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12

Ancient Romans used the word Aethiops/Aethiopem which was derived from Greek Αἰθίοψ ‎(Aithíops). But the other answer isn't right when it says that the word Aithiops had no meaning except for the land of "Ethiopia". Instead, the word is a combination created from αἴθω ‎(aíthō, “burn”) + ὤψ ‎(ṓps, “face”). So the Greco-Roman word for the blacks was ...


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In my earlier answers on similar questions, What are some examples of racism in pre-modern literature? How did people categorize each other in the middle ages, how did racism work? I expressed the opinion that neither Romans nor Greeks nor Jews (of the time when the Bible was written) had words to designate races. Race is a modern invention. I challenged ...


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What you're actually looking for: J. N. Adams Latin Sexual Vocabulary. I bet I could find another, but I don't know off the top of my head.


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I'd say Half-Uncial (3rd Century AD) and Carolingian (9th Century AD) scripts; as it says in the Wikipedia text for the latter, Clear capital letters and spaces between words – norms we take for granted – became standard in Carolingian minuscule [...] So it was the first time both capitals and minuscules were used in a standard way (instead of ...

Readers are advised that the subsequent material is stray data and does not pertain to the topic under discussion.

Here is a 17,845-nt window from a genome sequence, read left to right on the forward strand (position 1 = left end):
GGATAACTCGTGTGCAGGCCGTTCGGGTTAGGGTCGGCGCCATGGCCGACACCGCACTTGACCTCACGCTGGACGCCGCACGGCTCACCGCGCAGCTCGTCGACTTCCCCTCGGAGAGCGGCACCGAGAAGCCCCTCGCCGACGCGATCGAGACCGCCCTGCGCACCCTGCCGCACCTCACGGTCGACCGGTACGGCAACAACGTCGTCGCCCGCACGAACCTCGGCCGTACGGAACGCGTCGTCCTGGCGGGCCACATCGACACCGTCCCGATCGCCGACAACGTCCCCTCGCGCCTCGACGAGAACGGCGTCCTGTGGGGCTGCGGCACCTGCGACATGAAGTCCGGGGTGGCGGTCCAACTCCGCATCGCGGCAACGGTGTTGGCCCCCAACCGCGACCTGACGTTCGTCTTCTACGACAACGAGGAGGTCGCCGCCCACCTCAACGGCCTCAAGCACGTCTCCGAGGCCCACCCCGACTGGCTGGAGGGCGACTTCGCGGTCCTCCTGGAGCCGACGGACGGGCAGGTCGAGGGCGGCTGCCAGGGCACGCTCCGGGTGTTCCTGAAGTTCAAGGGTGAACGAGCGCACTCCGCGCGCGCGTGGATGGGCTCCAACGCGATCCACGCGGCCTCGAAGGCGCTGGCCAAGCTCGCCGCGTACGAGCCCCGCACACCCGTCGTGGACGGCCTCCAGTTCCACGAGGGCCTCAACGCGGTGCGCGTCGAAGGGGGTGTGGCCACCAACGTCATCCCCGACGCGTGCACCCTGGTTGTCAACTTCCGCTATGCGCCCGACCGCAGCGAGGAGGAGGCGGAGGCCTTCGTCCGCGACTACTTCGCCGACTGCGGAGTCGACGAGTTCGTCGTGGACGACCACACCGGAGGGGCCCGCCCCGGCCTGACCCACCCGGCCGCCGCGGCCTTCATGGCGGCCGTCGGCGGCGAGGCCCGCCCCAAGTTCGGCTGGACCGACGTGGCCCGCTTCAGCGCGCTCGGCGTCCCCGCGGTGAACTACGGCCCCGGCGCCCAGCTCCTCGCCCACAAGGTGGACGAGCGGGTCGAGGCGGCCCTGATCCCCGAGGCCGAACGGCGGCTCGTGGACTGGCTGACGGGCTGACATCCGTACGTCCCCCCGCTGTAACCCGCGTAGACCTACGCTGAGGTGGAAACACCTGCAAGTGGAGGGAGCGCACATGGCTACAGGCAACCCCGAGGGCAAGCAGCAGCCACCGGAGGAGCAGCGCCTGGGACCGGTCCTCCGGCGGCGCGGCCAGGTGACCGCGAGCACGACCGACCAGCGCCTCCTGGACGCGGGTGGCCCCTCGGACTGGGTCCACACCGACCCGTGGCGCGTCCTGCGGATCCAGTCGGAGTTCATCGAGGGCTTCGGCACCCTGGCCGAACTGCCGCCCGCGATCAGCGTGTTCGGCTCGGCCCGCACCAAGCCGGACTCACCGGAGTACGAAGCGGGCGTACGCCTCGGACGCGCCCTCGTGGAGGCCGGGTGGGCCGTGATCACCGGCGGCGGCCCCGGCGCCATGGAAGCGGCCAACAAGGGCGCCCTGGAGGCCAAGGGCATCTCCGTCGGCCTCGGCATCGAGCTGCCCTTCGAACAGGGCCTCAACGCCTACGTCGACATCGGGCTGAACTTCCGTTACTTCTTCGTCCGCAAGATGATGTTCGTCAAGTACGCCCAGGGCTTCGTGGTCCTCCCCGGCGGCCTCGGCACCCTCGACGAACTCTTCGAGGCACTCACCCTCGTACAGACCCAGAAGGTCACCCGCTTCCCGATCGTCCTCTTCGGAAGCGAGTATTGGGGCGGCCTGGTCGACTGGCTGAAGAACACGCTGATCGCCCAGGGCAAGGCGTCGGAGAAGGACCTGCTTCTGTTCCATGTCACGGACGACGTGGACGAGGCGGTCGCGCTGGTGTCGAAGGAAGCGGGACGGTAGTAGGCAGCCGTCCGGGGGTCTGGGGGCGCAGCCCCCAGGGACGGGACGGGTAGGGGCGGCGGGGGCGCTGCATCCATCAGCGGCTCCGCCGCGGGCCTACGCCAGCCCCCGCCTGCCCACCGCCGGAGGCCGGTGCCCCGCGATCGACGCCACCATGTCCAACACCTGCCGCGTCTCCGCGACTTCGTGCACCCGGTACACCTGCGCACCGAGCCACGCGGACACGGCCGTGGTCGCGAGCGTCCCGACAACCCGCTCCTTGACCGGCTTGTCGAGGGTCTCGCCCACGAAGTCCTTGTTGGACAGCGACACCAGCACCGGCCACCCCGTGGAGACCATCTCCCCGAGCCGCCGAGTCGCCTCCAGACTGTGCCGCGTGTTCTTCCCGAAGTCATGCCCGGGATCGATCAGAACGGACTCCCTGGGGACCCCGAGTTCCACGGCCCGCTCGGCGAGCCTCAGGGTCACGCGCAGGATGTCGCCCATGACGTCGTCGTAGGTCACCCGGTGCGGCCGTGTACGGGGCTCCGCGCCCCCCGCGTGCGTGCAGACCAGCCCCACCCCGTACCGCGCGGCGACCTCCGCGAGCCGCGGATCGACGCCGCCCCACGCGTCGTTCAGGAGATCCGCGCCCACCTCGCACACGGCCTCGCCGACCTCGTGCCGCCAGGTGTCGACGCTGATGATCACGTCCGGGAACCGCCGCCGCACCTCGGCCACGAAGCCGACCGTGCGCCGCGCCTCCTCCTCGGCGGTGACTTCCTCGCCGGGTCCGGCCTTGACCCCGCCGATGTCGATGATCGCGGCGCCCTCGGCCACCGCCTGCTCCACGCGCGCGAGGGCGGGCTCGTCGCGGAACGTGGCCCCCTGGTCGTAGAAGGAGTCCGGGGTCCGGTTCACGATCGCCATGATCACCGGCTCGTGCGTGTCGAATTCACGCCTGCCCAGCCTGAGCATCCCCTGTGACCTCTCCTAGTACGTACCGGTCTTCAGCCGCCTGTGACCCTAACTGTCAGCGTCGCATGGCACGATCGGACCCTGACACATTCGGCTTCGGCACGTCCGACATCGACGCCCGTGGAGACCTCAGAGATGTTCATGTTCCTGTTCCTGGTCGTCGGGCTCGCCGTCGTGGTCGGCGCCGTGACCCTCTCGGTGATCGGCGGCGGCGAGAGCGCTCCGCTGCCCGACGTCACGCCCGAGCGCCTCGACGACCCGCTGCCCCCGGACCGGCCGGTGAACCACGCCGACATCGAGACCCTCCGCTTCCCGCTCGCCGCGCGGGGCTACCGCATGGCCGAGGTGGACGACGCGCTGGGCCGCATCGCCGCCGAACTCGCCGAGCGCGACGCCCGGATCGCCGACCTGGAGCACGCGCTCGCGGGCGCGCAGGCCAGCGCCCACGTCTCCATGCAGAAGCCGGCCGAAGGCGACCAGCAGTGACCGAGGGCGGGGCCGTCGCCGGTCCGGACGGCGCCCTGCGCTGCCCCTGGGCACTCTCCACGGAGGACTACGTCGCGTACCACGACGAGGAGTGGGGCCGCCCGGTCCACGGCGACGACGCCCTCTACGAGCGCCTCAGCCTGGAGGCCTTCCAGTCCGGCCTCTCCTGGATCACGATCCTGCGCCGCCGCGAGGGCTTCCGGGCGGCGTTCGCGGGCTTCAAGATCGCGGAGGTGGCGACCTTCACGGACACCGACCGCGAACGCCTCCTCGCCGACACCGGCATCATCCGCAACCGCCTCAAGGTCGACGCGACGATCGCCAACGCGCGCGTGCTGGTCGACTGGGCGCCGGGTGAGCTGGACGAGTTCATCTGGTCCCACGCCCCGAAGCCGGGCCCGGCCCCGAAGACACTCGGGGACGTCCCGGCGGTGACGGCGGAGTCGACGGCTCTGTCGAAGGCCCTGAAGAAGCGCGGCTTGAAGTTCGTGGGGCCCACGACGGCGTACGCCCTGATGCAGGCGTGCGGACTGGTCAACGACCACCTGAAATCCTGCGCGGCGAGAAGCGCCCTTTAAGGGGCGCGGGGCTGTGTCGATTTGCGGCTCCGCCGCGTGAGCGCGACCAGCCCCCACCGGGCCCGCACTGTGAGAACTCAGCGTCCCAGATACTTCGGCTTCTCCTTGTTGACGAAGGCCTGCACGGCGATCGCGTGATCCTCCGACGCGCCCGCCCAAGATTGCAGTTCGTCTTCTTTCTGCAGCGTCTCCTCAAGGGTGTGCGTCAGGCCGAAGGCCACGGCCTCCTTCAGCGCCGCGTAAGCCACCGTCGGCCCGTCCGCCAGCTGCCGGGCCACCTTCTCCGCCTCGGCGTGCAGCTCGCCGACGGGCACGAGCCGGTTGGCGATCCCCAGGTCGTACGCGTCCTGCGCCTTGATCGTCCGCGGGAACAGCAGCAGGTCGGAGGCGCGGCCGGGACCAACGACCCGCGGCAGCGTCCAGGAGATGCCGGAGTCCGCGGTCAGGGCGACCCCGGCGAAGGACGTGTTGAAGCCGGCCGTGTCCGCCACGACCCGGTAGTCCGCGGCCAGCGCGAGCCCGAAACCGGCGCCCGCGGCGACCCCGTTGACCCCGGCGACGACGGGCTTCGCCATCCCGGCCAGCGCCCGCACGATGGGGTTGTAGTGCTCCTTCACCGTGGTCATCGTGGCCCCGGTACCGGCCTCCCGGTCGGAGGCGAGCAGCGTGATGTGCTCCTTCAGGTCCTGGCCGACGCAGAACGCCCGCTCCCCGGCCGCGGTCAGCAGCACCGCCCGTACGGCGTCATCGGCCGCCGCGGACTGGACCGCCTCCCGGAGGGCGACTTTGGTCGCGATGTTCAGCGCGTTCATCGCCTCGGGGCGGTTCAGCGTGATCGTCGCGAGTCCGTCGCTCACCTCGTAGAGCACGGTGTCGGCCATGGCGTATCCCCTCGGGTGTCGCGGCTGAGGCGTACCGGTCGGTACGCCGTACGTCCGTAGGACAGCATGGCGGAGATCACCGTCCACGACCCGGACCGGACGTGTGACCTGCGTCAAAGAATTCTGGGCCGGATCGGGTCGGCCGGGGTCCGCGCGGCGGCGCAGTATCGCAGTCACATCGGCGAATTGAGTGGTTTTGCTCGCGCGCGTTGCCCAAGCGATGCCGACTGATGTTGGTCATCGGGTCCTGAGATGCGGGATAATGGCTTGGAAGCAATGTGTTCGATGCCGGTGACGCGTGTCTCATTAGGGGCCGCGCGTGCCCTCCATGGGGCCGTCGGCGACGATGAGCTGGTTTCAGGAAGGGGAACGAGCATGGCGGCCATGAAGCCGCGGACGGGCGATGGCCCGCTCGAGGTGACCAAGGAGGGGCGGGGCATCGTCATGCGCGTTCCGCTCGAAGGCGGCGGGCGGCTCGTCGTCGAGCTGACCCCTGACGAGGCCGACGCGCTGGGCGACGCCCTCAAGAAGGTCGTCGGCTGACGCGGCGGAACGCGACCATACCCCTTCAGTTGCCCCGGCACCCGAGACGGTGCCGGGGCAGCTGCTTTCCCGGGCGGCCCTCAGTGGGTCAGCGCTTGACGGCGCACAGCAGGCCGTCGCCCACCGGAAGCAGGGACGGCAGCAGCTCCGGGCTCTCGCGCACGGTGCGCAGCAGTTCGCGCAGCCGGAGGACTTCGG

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About 10,000 ancient texts survive, which would require around 4-8 m2 of floor space stacked 1.8m high. The texts would be primarily from the Roman and Greek periods. http://www.roger-pearse.com/weblog/2009/10/26/reference-for-the-claim-that-only-1-of-ancient-literature-survives/ According to Gerstinger (1948) p.10, about 2000 Greek authors were known ...


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I think Mustang's estimate is a gross overestimate. We are talking about surviving books. Loeb Classical Library has a stated goal to publish everything that survived from ancient Greece and Rome. Of course this is far from everything. They do not publish much of mathematics, astronomy, astrology and other special disciplines. (But this is not much in terms ...



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